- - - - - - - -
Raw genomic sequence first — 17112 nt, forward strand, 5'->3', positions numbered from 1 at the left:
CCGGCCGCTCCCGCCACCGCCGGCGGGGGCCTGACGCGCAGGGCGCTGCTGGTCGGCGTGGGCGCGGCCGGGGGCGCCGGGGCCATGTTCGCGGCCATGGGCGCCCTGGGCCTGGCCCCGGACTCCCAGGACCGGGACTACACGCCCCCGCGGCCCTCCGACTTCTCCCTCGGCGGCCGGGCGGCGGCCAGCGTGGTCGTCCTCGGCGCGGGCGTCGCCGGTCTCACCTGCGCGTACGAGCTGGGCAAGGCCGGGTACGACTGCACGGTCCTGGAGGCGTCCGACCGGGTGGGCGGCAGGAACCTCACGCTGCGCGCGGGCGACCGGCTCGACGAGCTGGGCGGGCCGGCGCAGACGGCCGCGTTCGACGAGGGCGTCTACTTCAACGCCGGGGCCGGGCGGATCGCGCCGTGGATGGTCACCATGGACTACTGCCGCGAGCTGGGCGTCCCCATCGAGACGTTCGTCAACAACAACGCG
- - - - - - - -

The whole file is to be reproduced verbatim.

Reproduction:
Raw genomic sequence first — 17112 nt, forward strand, 5'->3', positions numbered from 1 at the left:
CCGGCCGCTCCCGCCACCGCCGGCGGGGGCCTGACGCGCAGGGCGCTGCTGGTCGGCGTGGGCGCGGCCGGGGGCGCCGGGGCCATGTTCGCGGCCATGGGCGCCCTGGGCCTGGCCCCGGACTCCCAGGACCGGGACTACACGCCCCCGCGGCCCTCCGACTTCTCCCTCGGCGGCCGGGCGGCGGCCAGCGTGGTCGTCCTCGGCGCGGGCGTCGCCGGTCTCACCTGCGCGTACGAGCTGGGCAAGGCCGGGTACGACTGCACGGTCCTGGAGGCGTCCGACCGGGTGGGCGGCAGGAACCTCACGCTGCGCGCGGGCGACCGGCTCGACGAGCTGGGCGGGCCGGCGCAGACGGCCGCGTTCGACGAGGGCGTCTACTTCAACGCCGGGGCCGGGCGGATCGCGCCGTGGATGGTCACCATGGACTACTGCCGCGAGCTGGGCGTCCCCATCGAGACGTTCGTCAACAACAACGCG